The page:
You might be familiar with the saying “follow the child”. What did Maria Montessori meant when she was encouraging teachers and parents to follow their child?
In her time, she was one of the first to really observe the children. She really understood that children were not empty vessels. She observed how they developed and what they needed!
At the time, the school system and the parenting style were all about “controlling” children’s behaviour, molding them into obedient citizens. It was considered that children were unruly, naughty, were empty “vessels” and needed to be corrected and taught everything. Violence against children was the norm.
Maria Montessori was not a a teacher and she had no preconceived idea about how to educate children so she went onto “observing them scientifically”.
Out of necessity, she involved them into the daily life of the classroom. As she didn’t have lots of means, she offered them what she had: a few materials and every day activities, conversation and language activities, words that she was writing on paper and so on…
Step by step, she uncovered what she would describe at the “new child”, a child who was focused, able of empathy, able to work in a group, able to respect others… And that child didn’t need to be punished or rewarded. That child didn’t need to be taught, he was able to learn when he was provided with a suitable environment.
This was an amazing discovery at the time!
It seems obvious now that children have their own ideas, have interests and are able to learn when it is interesting. And yet, mainstream education still decides what curriculum to teach, most teachers will decide of a group topics and there are targets to achieve regardless of the child’s individual development. Sight…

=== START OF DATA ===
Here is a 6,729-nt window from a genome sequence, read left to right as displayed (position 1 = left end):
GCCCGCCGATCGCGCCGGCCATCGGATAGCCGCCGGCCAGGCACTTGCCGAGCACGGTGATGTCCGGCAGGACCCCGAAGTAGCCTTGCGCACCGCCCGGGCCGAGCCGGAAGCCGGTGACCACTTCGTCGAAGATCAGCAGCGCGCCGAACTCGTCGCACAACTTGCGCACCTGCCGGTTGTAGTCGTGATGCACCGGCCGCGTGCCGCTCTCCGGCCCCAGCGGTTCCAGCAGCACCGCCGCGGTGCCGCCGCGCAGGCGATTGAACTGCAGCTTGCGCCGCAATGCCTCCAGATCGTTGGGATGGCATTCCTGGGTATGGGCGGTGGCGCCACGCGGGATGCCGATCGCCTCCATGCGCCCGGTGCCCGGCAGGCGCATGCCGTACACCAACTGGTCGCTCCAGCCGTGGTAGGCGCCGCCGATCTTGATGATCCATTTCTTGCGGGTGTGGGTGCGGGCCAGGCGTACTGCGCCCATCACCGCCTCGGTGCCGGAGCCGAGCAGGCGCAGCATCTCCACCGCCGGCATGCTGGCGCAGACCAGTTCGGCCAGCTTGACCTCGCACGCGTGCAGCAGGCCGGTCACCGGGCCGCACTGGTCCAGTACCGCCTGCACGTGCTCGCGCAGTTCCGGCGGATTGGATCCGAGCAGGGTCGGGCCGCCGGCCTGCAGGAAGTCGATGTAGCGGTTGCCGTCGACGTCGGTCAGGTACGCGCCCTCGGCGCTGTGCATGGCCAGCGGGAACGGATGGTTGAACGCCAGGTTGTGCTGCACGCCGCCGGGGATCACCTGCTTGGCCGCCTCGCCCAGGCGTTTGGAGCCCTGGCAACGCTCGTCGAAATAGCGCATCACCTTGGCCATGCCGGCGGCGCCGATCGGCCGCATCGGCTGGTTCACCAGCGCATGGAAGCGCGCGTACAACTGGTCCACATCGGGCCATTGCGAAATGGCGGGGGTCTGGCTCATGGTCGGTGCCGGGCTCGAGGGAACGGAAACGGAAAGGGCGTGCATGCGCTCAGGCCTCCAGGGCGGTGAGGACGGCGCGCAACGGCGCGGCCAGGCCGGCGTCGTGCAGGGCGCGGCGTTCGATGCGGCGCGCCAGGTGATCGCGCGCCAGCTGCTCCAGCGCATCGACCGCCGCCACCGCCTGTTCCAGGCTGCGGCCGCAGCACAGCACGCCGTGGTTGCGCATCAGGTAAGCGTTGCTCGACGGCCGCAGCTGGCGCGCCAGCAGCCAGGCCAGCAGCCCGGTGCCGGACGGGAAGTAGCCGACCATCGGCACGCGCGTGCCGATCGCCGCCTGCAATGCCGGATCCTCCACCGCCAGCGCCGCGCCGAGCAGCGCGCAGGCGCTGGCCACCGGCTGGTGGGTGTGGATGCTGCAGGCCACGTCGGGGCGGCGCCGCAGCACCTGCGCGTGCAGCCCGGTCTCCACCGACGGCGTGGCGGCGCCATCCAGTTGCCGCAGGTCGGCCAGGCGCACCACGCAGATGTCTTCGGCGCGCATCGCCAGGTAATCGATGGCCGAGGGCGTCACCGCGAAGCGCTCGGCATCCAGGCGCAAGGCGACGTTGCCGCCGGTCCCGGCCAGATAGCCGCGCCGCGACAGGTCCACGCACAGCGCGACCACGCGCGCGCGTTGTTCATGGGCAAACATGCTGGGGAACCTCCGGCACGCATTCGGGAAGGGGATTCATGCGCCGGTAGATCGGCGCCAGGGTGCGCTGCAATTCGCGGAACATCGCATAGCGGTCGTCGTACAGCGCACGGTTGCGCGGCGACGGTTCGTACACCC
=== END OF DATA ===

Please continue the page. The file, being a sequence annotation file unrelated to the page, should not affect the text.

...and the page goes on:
Even if your child doesn’t attend a Montessori school or is not home educated, you can still embrace this idea of “following your child”. Let’s see how:
Observe your child:
As a Montessori parent or teacher, the first thing you need to do is to observe your child. What do they play with “spontaneously”? What skills are they working on? Do they seem to be all about “physical activities” neglecting any tray based activities? Do they seem to be obsessed with small objects? Or lining up? Do they always want to chat with you or asking you questions constantly?
It’s very important to observe without judging. We cannot deny that we have expectations and preconceived ideas about what our children should learn. But the truth is that they know what they need.
Provide an environment that allows freedom
For the children to really show us who they are, we need to provide them with a safe environment that will allow them to explore freely. So after you have observed your child, make sure your home is prepared for them. Do you encourage your child to be as independent as possible? Do you provide choices? Can you child have access to activities, tools and whatever else he might need?
Freedom within limits
Following your child doesn’t mean let him do whatever he wants whenever. It’s a common misconception and something that even put some parents of the Montessori method entirely. Life is full of “limits”. If we don’t respect others, or belongings or the Earth, we will suffer the consequences. So don’t be afraid to have some limits as our children are only little and they still learn.
Activities based on their interests and needs